The brothers, Erastus and Horatio Bigelow, whose carpet company built the mills in Clinton discussed in my last two posts, were also founders of the Lancaster Mills Company, which produced checked gingham textiles. In the early 1840s, Erastus Bigelow had developed a power loom to mechanize the production of cotton checked cloth. In 1844, the Lancaster Mills Company was established and it soon built a complex of mill buildings at the head of the Wachusett Reservoir on a site bounded to the south and west by the Nashua River. The complex is dominated by the massive Mill No. 1 (Weaving Mill), which is only one-story high, but covers a large area. It was originally a single immense room, lighted by skylights. It was built in 1844-1849 and was expanded to the north in 1879-1898, when the current entrance, below a two-story brick tower with a pyramidal roof, was constructed. The image above depicts that later entrance. The building is notable as an early example of a large-scale industrial building designed to house a horizontal manufacturing process. In 1899, it became the first textile mill to be powered entirely by electric generators. The Lancaster Mills Company was the nation’s largest producer of gingham cloth. In later years, the Lancaster Mills buildings became part of the sprawling campus of Colonial Press. In 2011, part of the complex was renovated to become the Lofts at Lancaster Mills. Read More

Bigelow Carpet Mill (1886)

The Bigelow brothers, Erastus and Horatio, had established the Bigelow Carpet Company in 1854. A number of mill buildings were constructed along Union Street in Clinton the 1850s. The company grew rapidly and soon constructed another group of woolen mills along Main Street in 1864-1866. After the death of Erastus Bigelow in 1879, the company continued to expand and soon developed the property on Union Street, constructing a new mill building and rebuilding the earlier structures to create an architecturally unified complex. After the mill closed in 1932, these buildings were used as a warehouse and were partially vacant. In the 1970s, the Nylon Products Company (Nypro) rehabilitated the structures for their own manufacturing use.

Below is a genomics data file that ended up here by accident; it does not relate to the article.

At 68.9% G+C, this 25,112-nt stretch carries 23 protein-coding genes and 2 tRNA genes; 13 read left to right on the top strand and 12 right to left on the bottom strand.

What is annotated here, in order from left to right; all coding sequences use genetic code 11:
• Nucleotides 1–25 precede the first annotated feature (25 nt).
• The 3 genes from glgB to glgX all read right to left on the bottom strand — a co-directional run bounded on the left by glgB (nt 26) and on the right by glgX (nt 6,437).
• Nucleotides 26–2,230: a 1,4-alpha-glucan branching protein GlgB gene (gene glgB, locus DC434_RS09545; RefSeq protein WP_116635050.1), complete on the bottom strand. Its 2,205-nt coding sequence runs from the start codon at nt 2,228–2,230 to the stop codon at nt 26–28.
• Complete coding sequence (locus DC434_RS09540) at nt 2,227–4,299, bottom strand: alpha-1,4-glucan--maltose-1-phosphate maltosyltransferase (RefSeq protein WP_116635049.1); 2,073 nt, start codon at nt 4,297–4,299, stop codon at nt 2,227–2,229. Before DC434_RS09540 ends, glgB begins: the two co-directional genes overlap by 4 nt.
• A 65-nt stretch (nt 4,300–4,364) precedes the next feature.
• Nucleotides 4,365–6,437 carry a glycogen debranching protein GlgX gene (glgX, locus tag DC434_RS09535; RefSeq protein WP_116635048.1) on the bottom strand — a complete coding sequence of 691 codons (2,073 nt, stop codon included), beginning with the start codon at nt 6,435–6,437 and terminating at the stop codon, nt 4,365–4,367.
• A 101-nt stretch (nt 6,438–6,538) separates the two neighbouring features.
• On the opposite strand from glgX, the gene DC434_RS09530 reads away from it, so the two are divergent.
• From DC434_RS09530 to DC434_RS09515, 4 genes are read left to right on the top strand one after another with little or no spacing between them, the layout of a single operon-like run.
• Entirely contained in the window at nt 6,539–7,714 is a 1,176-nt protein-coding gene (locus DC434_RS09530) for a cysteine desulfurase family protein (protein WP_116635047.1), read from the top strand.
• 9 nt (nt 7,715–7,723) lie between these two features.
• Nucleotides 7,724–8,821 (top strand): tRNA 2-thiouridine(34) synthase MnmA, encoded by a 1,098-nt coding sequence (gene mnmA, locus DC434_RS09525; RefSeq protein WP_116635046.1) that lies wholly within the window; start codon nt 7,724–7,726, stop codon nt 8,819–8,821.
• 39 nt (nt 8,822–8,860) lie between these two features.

The building pictured above was built in 1886. The tower to the rear, on the left side of the picture, is part of another building, which is attached to the 1886 building. It was originally constructed in 1855 and was rebuilt in 1885. Read More

Bigelow Carpet Company Woolen Mill (1864)

In 1837, two brothers arrived in Clinton and soon established the Clinton Company, which manufactured cotton, woolen and silk goods. Erastus Bigelow (1814-1879) was a mechanical genius and self-educated inventor who created a series of power looms that were the world’s first machines for weaving carpets. His brother, Horatio N. Bigelow (1812-1868), was the company’s business manager and a civic leader in the development of Clinton, which grew rapidly as industry expanded in town. The brothers went on to incorporate the Bigelow Carpet Company in 1854. The new company purchased the old property of the Clinton Company in 1863, which included an earlier mill (c. 1810) where the brothers had started their operations in Clinton. The company initiated a major building program, constructing new mills on the property, including the building pictured above, which has an elaborate five-story tower. It was built in 1864-1866, as a wool spinning and carpet weaving mill. Read More

First Congregational Church, Clinton (1892)

The First Congregational Church in Clinton is located at 34 Walnut Street. The church began as the Second Evangelical Church of Lancaster in 1844, with a chapel being constructed at the southwest corner of Main and Sterling Streets.The congregation became so large that a new church was built on Walnut Street in 1846. It was remodeled and enlarged in 1858-1859. The construction and remodeling of of these church structures was supported by donations from H.N. Bigelow of the Bigelow Carpet Company. The current church was built in 1892. The Gothic Revival edifice has stained glass windows which were donated by a group of Chinese laborers who were working at the time on the construction of the Wachusett Dam.